Thanks for all your suggestions guys.
 

edster922
Unregistered guest
Sorry about your DVD picture quality, I didn't know you were using a computer monitor. Maybe the next upgrade could be a cheap 20" Panasonic curved tube, they run around $100, the flat 20" CRTs would probably be $150 and up.

How is your DVD player connected to the receiver? In my experience using a digital coax or digital optical connection produces much better sound than analog RCA connnections.

What is your receiver's crossover set to? I would try having frequencies under 80 Hz sent to the sub if it's not set there already. I don't think Yamaha subs are very good for music, they do OK with movie explosions though but they tend to be a little too slow with music---can't keep up so they can sound a little "off."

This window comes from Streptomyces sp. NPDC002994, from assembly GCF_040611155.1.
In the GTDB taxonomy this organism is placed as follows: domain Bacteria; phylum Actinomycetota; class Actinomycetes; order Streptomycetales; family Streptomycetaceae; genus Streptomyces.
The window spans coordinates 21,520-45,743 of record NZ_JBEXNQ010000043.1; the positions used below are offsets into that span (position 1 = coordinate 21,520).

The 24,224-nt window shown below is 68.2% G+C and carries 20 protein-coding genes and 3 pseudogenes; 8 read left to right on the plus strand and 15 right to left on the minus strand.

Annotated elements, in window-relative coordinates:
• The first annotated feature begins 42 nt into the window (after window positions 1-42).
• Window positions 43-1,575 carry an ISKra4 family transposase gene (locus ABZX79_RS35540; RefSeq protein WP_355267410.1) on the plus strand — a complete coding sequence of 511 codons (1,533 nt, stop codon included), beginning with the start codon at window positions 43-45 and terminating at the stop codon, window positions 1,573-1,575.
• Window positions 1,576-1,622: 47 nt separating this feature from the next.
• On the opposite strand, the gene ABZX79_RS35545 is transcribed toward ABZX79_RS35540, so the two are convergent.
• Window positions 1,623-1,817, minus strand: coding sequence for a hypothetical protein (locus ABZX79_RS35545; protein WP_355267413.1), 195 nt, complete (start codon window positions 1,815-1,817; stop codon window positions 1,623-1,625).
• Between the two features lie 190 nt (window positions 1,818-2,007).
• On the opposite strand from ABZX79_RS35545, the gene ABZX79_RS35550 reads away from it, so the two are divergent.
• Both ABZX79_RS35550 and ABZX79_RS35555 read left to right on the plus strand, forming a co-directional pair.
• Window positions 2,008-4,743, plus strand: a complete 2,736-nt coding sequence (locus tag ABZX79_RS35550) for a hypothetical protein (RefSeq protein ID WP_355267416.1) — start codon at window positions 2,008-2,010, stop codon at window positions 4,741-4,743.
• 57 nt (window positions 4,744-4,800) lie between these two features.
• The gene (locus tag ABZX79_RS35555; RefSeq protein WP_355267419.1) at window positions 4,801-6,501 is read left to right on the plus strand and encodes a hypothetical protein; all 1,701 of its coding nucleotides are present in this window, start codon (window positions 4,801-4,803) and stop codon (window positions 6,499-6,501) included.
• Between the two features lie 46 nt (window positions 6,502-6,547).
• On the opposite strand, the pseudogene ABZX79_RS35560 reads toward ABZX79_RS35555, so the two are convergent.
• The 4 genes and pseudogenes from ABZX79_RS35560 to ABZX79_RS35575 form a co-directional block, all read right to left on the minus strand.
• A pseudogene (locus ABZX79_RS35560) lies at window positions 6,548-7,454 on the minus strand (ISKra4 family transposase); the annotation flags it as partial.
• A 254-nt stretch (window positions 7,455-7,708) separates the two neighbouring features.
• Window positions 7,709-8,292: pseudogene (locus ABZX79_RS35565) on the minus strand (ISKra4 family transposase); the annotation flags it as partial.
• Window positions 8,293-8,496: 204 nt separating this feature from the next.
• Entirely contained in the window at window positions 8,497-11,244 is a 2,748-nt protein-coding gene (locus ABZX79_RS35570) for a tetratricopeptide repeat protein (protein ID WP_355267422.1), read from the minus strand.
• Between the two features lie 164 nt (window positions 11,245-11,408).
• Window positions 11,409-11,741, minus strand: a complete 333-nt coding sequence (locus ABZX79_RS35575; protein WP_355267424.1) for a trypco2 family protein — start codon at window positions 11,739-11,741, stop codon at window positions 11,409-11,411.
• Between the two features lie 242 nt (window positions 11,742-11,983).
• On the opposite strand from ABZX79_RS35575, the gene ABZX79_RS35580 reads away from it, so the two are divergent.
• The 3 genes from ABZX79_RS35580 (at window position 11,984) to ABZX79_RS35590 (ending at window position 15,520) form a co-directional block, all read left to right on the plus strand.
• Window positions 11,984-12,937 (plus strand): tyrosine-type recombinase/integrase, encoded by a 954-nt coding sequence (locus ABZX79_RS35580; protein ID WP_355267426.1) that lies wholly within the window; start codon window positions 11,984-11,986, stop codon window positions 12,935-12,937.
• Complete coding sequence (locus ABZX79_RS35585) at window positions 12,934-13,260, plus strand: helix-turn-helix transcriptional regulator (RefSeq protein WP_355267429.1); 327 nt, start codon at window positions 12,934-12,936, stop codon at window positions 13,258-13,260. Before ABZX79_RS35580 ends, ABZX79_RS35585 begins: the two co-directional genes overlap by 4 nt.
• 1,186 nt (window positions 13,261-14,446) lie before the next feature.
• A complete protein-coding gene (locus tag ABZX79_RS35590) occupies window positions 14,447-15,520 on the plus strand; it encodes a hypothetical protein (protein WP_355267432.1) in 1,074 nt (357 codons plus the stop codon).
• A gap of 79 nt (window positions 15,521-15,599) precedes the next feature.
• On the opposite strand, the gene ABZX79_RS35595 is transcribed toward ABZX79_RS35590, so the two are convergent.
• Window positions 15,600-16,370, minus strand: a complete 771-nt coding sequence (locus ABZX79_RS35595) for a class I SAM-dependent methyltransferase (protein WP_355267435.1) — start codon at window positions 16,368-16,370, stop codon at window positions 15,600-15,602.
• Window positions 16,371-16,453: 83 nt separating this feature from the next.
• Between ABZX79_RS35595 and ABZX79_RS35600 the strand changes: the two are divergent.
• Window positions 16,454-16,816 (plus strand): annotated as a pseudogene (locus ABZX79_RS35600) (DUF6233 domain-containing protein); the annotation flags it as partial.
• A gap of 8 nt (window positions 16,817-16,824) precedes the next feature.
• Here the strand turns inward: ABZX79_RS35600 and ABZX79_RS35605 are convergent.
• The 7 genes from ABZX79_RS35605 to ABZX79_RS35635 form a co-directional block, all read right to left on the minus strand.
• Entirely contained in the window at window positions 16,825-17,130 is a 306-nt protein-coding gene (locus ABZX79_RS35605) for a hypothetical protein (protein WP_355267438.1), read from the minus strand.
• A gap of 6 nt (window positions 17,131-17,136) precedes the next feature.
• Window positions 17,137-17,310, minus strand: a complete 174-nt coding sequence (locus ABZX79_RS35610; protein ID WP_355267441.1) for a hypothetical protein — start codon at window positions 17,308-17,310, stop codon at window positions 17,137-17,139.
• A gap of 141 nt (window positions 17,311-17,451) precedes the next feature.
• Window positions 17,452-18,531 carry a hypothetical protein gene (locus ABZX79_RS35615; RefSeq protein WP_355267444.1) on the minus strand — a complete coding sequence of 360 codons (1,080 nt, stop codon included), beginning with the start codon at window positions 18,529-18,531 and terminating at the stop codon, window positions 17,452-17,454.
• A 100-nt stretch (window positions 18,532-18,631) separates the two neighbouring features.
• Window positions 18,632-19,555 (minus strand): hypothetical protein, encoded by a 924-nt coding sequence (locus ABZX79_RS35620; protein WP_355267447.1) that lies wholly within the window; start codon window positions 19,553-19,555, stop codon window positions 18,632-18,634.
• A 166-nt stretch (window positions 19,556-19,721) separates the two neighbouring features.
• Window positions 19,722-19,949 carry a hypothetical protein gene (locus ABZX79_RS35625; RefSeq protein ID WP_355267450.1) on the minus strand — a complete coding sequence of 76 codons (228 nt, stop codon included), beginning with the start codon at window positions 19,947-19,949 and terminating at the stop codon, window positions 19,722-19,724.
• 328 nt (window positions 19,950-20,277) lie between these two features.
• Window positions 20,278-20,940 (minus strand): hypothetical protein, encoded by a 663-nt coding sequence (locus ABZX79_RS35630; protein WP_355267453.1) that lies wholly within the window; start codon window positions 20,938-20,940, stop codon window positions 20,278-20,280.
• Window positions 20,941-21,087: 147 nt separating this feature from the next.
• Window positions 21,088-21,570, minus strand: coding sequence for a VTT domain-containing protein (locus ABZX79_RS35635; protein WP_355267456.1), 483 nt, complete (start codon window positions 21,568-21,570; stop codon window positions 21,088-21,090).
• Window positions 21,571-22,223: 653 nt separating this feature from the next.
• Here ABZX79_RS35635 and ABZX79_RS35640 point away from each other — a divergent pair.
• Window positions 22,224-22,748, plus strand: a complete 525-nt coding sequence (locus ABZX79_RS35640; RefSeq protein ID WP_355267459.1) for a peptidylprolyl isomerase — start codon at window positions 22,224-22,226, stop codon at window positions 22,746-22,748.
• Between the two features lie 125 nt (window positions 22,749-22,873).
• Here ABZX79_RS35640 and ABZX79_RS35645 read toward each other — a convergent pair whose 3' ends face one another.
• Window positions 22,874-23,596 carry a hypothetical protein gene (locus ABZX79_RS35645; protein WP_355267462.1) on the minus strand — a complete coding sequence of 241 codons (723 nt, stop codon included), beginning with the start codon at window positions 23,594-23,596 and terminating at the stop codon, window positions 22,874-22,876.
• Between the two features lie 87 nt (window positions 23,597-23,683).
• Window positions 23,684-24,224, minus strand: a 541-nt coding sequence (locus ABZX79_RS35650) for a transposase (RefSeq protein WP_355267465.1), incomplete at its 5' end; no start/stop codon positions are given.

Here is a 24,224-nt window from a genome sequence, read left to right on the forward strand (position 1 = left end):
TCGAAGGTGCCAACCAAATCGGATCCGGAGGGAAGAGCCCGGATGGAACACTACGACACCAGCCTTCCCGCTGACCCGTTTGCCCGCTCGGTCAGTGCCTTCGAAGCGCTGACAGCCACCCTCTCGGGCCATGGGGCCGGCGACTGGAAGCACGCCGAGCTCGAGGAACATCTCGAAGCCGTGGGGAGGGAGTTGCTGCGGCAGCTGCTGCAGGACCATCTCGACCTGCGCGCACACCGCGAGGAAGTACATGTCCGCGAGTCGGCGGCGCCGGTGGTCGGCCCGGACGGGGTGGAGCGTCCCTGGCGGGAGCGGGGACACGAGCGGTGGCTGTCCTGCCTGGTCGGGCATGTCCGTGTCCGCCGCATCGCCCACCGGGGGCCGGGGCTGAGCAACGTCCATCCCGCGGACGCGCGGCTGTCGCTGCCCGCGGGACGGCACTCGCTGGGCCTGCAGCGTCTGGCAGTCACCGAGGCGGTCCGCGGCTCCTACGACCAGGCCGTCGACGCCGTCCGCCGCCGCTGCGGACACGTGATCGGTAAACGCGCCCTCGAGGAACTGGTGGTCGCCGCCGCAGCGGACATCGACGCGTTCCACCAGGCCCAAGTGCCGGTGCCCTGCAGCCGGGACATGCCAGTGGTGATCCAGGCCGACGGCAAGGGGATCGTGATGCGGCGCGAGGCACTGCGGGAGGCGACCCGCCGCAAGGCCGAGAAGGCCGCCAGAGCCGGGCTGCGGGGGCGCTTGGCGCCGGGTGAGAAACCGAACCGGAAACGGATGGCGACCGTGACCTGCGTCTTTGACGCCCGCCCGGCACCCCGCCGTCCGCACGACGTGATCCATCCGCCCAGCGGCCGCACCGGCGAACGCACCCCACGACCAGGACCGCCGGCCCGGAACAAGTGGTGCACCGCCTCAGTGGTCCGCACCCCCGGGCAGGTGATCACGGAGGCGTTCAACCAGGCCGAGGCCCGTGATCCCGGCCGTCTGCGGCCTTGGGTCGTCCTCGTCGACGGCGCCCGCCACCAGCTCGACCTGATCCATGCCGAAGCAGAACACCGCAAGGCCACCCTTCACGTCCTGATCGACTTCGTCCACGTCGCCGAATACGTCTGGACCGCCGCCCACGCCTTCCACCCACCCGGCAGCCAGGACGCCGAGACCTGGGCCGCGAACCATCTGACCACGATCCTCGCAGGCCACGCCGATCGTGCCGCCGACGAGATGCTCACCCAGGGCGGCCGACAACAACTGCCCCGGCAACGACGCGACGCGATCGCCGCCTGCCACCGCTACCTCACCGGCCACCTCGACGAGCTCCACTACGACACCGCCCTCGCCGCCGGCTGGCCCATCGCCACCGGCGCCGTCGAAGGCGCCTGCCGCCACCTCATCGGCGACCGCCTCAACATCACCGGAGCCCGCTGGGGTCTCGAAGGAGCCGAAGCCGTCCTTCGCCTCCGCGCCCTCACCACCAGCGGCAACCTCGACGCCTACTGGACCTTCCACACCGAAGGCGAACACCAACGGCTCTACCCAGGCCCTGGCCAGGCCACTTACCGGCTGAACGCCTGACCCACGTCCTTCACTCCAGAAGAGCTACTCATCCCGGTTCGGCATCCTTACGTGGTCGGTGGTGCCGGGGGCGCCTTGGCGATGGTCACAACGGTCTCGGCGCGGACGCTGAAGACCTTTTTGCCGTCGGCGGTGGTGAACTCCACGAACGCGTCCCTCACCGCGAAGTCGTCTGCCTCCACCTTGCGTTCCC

How are your speakers positioned? Optimal for bookshelves is having the tweeter at least ear level with your listening position or higher---I find for me that higher tends to create a more open sound, probably in part because my listening room has 20 foot vaulted ceilings. I'd suggest at least 1/3 of the height of your ceiling. And if the speakers are rear ported, at least 2 feet from the rear wall. Also, the distance between the speakers should be no more than half (some people say 1/3) the distance between them and your listening position.
 

Dullhead
Unregistered guest
Edster, getting a tube TV is out of the question. My computer and my home theater have to be one and the same due to space constraints. Therefore, my computer monitor will have to do. It's not that bad, but of course, the pic quality is much worse than playing the DVD on WinDVD. I don't send video to the receiver. I send the coax digital audio out to the receiver and the composite video straight from the Hitachi to the composite in on the TV card. Since I'm sitting right there in front of the computer desk, using the remote or manually switching audio separately and video separately does not matter to me. I save one video wire this way.